26. WWF (World Wide Fund) for Mai Po • governments are urged to develop National Wetland Policies in consultation with the local people. • Governments should also set up a National Wetland Committee to coordinate decisions on wetland use. Under the 'wise use' concept, human activity can be allowed in a Ramsar site, e.g. for fish farming, low intensity recreation etc., as long as the use is sustainable.

  27. WWF (World Wide Fund) for Long Valley • WWF Hong Kong raised the objection against the KCRC's Spur Line Scheme in December 1999. WWF Hong Kong and the Hong Kong Bird Watching Society have jointly submitted a rezoning request to the Town Planning Board for rezoning Long Valley to "Conservation Area" in June 2000.

  28. WWF (World Wide Fund) for Long Valley • They also raised our strong objections to the Director of Environmental Protection against the Spur Line EIA report in July 2000. To ensure our biodiversity would not be compromised by development, WWF Hong Kong will remain vigilant in the protection of Long Valley in its entirety Back to content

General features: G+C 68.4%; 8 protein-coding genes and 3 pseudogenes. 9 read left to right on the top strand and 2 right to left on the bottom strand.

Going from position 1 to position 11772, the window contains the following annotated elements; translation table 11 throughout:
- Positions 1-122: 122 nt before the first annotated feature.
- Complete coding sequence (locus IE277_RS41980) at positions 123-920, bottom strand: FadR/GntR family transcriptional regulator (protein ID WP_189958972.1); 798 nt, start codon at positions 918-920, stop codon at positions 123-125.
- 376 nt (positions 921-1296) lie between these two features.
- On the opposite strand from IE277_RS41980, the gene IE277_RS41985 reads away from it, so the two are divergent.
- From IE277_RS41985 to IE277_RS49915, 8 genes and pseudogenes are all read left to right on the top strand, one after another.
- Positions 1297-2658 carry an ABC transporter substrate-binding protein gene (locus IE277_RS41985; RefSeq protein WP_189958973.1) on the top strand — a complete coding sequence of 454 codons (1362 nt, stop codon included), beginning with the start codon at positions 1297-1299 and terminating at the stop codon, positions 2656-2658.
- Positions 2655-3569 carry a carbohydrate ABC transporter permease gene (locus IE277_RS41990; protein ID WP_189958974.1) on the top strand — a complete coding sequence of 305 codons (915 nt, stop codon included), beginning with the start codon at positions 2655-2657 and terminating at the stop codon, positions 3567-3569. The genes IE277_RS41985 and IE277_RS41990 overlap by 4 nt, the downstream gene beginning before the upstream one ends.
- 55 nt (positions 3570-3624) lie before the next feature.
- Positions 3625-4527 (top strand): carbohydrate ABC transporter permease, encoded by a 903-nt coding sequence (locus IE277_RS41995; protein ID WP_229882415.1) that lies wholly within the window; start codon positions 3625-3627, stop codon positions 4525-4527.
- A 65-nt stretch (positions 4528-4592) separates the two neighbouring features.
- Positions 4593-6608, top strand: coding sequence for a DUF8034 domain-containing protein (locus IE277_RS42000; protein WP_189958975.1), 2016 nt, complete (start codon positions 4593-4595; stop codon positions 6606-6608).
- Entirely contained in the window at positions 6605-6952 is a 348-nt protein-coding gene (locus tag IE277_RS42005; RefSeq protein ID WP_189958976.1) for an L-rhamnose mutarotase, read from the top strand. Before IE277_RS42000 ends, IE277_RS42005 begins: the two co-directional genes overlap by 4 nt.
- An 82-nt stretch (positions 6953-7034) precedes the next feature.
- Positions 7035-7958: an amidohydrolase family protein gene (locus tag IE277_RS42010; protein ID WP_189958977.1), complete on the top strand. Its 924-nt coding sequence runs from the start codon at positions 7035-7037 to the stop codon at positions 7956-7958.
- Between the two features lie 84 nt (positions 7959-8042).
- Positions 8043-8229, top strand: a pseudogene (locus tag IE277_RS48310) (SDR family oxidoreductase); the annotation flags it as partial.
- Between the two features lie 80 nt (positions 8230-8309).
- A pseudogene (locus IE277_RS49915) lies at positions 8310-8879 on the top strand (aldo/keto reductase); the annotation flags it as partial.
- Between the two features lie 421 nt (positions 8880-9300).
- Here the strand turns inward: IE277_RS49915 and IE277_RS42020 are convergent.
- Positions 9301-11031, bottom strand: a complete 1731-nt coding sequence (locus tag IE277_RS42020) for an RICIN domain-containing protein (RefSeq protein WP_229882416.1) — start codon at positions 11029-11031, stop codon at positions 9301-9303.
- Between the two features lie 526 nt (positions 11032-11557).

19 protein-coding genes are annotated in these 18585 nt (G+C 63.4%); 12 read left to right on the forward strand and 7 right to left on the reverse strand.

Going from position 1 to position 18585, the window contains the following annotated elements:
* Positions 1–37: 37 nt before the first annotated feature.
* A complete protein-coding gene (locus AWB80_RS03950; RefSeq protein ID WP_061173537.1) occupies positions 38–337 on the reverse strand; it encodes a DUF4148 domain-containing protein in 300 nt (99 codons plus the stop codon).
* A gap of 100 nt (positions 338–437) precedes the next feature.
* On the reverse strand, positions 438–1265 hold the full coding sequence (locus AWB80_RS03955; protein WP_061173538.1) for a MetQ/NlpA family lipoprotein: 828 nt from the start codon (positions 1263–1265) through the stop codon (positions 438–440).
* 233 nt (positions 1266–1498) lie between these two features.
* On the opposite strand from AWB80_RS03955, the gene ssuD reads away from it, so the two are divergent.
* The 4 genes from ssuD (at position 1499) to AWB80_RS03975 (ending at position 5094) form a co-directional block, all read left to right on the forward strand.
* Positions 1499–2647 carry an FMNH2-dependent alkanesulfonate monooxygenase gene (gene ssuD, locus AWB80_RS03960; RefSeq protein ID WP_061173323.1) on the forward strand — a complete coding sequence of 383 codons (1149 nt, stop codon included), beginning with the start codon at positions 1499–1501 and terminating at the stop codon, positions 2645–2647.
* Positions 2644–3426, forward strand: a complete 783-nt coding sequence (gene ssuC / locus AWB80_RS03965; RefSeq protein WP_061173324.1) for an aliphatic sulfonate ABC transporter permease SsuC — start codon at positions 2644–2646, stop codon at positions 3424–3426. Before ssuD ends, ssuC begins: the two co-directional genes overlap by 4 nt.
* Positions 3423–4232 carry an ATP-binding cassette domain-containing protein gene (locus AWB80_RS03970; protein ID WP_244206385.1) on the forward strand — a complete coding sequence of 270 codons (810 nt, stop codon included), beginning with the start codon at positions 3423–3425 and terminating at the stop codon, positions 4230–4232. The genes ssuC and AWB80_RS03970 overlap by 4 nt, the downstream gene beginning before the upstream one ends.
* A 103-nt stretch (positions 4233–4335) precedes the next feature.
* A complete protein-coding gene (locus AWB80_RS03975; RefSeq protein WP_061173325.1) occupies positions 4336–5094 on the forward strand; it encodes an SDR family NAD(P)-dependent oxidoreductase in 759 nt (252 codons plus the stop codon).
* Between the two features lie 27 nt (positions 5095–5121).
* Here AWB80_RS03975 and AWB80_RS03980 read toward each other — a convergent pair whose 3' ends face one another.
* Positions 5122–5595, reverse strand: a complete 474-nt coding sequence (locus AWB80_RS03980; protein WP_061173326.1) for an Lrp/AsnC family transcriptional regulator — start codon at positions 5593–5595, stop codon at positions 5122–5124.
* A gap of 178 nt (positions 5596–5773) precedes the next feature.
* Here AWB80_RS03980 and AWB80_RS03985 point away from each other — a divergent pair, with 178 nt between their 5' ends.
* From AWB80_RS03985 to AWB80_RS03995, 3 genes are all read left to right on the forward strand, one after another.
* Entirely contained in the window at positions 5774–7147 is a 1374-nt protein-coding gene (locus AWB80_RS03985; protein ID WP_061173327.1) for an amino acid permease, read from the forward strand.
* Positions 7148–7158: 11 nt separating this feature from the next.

29. The importance of legislation • Clean Water Act– Wetlands are defined as “waters of the United States” All dredging and filling of wetlands requires a Section 404 permit. • Swampbuster– Provision within the Farm Bill denying subsidies to farmers who drain and fill wetlands for agriculture. • Endangered Species Act– All agencies and citizens are entitled to enforce protection of wetlands that offer unique habitat for endangered species. • No Net Loss– Presidential Mandate calling for no net loss of wetlands. • Clean Water Action Plan– Calls for a net gain of 1,000,000 acres of wetlands per year beginning in 2000

  30. The importance of education • Education can help enhancing students' understanding and awareness of our natural environment, emphasizing the importance of conservation for both wildlife and mankind.